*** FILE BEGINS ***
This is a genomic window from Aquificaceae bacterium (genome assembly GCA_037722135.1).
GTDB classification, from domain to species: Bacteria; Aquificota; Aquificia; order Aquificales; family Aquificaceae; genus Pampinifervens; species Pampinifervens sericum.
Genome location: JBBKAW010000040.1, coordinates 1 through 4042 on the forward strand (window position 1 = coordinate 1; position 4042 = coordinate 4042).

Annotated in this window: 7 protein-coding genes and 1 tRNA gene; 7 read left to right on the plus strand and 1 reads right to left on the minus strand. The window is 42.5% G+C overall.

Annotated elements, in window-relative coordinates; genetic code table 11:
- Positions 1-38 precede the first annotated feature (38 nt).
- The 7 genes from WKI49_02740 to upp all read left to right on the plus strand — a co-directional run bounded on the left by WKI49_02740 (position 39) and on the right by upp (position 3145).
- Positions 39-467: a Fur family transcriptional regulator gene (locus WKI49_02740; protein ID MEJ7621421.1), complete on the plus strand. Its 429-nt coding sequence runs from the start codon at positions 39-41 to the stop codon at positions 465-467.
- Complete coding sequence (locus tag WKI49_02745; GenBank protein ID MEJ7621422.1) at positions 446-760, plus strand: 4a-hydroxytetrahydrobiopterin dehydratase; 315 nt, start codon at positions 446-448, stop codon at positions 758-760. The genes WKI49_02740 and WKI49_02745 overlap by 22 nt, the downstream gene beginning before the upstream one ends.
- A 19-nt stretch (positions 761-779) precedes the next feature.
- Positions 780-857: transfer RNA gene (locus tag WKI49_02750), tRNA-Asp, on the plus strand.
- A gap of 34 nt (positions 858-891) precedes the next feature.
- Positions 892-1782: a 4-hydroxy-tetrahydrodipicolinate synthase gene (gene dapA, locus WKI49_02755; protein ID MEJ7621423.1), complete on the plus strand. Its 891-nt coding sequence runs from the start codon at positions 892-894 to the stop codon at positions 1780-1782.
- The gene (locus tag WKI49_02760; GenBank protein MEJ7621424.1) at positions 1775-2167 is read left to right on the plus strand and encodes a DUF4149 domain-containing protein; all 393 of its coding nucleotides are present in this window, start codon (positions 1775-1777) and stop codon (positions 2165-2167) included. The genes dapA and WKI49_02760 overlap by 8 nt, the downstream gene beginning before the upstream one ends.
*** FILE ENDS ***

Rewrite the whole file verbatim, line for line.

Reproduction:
This is a genomic window from Aquificaceae bacterium (genome assembly GCA_037722135.1).
GTDB classification, from domain to species: Bacteria; Aquificota; Aquificia; order Aquificales; family Aquificaceae; genus Pampinifervens; species Pampinifervens sericum.
Genome location: JBBKAW010000040.1, coordinates 1 through 4042 on the forward strand (window position 1 = coordinate 1; position 4042 = coordinate 4042).

Annotated in this window: 7 protein-coding genes and 1 tRNA gene; 7 read left to right on the plus strand and 1 reads right to left on the minus strand. The window is 42.5% G+C overall.

Annotated elements, in window-relative coordinates; genetic code table 11:
- Positions 1-38 precede the first annotated feature (38 nt).
- The 7 genes from WKI49_02740 to upp all read left to right on the plus strand — a co-directional run bounded on the left by WKI49_02740 (position 39) and on the right by upp (position 3145).
- Positions 39-467: a Fur family transcriptional regulator gene (locus WKI49_02740; protein ID MEJ7621421.1), complete on the plus strand. Its 429-nt coding sequence runs from the start codon at positions 39-41 to the stop codon at positions 465-467.
- Complete coding sequence (locus tag WKI49_02745; GenBank protein ID MEJ7621422.1) at positions 446-760, plus strand: 4a-hydroxytetrahydrobiopterin dehydratase; 315 nt, start codon at positions 446-448, stop codon at positions 758-760. The genes WKI49_02740 and WKI49_02745 overlap by 22 nt, the downstream gene beginning before the upstream one ends.
- A 19-nt stretch (positions 761-779) precedes the next feature.
- Positions 780-857: transfer RNA gene (locus tag WKI49_02750), tRNA-Asp, on the plus strand.
- A gap of 34 nt (positions 858-891) precedes the next feature.
- Positions 892-1782: a 4-hydroxy-tetrahydrodipicolinate synthase gene (gene dapA, locus WKI49_02755; protein ID MEJ7621423.1), complete on the plus strand. Its 891-nt coding sequence runs from the start codon at positions 892-894 to the stop codon at positions 1780-1782.
- The gene (locus tag WKI49_02760; GenBank protein MEJ7621424.1) at positions 1775-2167 is read left to right on the plus strand and encodes a DUF4149 domain-containing protein; all 393 of its coding nucleotides are present in this window, start codon (positions 1775-1777) and stop codon (positions 2165-2167) included. The genes dapA and WKI49_02760 overlap by 8 nt, the downstream gene beginning before the upstream one ends.